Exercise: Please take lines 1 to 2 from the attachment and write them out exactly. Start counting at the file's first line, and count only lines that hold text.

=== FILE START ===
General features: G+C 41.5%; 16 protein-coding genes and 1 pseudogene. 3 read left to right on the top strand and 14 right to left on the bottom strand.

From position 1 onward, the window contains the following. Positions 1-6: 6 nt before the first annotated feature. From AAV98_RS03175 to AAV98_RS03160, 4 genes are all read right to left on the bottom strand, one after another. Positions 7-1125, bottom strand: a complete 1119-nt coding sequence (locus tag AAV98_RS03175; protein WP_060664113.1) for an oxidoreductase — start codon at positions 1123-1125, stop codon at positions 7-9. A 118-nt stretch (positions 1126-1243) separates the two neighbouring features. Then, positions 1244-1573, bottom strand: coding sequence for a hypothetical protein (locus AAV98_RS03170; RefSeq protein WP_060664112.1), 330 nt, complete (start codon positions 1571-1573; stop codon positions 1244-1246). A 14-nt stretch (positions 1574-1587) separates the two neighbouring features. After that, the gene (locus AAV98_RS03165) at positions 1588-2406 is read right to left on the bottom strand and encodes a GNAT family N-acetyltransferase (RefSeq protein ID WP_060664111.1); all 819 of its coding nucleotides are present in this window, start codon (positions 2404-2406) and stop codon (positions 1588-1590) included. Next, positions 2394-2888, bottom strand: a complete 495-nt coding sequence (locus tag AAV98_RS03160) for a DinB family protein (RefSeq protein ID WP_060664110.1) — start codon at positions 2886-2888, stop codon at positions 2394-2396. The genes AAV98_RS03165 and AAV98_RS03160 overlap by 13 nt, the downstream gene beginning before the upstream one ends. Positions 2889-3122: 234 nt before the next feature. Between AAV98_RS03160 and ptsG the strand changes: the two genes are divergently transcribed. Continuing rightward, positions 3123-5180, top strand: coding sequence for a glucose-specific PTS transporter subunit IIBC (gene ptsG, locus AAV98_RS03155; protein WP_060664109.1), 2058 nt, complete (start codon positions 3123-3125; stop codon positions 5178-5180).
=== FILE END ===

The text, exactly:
General features: G+C 41.5%; 16 protein-coding genes and 1 pseudogene. 3 read left to right on the top strand and 14 right to left on the bottom strand.

From position 1 onward, the window contains the following. Positions 1-6: 6 nt before the first annotated feature. From AAV98_RS03175 to AAV98_RS03160, 4 genes are all read right to left on the bottom strand, one after another. Positions 7-1125, bottom strand: a complete 1119-nt coding sequence (locus tag AAV98_RS03175; protein WP_060664113.1) for an oxidoreductase — start codon at positions 1123-1125, stop codon at positions 7-9. A 118-nt stretch (positions 1126-1243) separates the two neighbouring features. Then, positions 1244-1573, bottom strand: coding sequence for a hypothetical protein (locus AAV98_RS03170; RefSeq protein WP_060664112.1), 330 nt, complete (start codon positions 1571-1573; stop codon positions 1244-1246). A 14-nt stretch (positions 1574-1587) separates the two neighbouring features. After that, the gene (locus AAV98_RS03165) at positions 1588-2406 is read right to left on the bottom strand and encodes a GNAT family N-acetyltransferase (RefSeq protein ID WP_060664111.1); all 819 of its coding nucleotides are present in this window, start codon (positions 2404-2406) and stop codon (positions 1588-1590) included. Next, positions 2394-2888, bottom strand: a complete 495-nt coding sequence (locus tag AAV98_RS03160) for a DinB family protein (RefSeq protein ID WP_060664110.1) — start codon at positions 2886-2888, stop codon at positions 2394-2396. The genes AAV98_RS03165 and AAV98_RS03160 overlap by 13 nt, the downstream gene beginning before the upstream one ends. Positions 2889-3122: 234 nt before the next feature. Between AAV98_RS03160 and ptsG the strand changes: the two genes are divergently transcribed. Continuing rightward, positions 3123-5180, top strand: coding sequence for a glucose-specific PTS transporter subunit IIBC (gene ptsG, locus AAV98_RS03155; protein WP_060664109.1), 2058 nt, complete (start codon positions 3123-3125; stop codon positions 5178-5180).